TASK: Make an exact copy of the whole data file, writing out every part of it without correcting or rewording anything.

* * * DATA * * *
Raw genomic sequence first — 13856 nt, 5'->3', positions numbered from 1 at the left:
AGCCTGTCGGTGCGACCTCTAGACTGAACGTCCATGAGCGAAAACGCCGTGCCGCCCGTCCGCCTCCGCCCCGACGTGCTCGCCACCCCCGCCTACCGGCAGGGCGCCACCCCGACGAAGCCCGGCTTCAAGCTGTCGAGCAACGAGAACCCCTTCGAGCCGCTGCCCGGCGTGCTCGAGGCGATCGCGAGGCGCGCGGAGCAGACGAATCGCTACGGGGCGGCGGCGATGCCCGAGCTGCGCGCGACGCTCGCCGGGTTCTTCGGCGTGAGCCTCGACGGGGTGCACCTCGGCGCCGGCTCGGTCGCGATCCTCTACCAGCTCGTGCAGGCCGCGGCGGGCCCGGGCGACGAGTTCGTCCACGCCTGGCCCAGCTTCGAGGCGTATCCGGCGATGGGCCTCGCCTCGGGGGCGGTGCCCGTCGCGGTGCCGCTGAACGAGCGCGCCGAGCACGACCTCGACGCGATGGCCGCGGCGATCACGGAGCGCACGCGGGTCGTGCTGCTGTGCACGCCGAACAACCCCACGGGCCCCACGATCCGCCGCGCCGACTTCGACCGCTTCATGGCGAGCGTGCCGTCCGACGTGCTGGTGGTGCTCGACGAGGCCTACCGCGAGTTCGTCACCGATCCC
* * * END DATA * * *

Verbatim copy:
Raw genomic sequence first — 13856 nt, 5'->3', positions numbered from 1 at the left:
AGCCTGTCGGTGCGACCTCTAGACTGAACGTCCATGAGCGAAAACGCCGTGCCGCCCGTCCGCCTCCGCCCCGACGTGCTCGCCACCCCCGCCTACCGGCAGGGCGCCACCCCGACGAAGCCCGGCTTCAAGCTGTCGAGCAACGAGAACCCCTTCGAGCCGCTGCCCGGCGTGCTCGAGGCGATCGCGAGGCGCGCGGAGCAGACGAATCGCTACGGGGCGGCGGCGATGCCCGAGCTGCGCGCGACGCTCGCCGGGTTCTTCGGCGTGAGCCTCGACGGGGTGCACCTCGGCGCCGGCTCGGTCGCGATCCTCTACCAGCTCGTGCAGGCCGCGGCGGGCCCGGGCGACGAGTTCGTCCACGCCTGGCCCAGCTTCGAGGCGTATCCGGCGATGGGCCTCGCCTCGGGGGCGGTGCCCGTCGCGGTGCCGCTGAACGAGCGCGCCGAGCACGACCTCGACGCGATGGCCGCGGCGATCACGGAGCGCACGCGGGTCGTGCTGCTGTGCACGCCGAACAACCCCACGGGCCCCACGATCCGCCGCGCCGACTTCGACCGCTTCATGGCGAGCGTGCCGTCCGACGTGCTGGTGGTGCTCGACGAGGCCTACCGCGAGTTCGTCACCGATCCC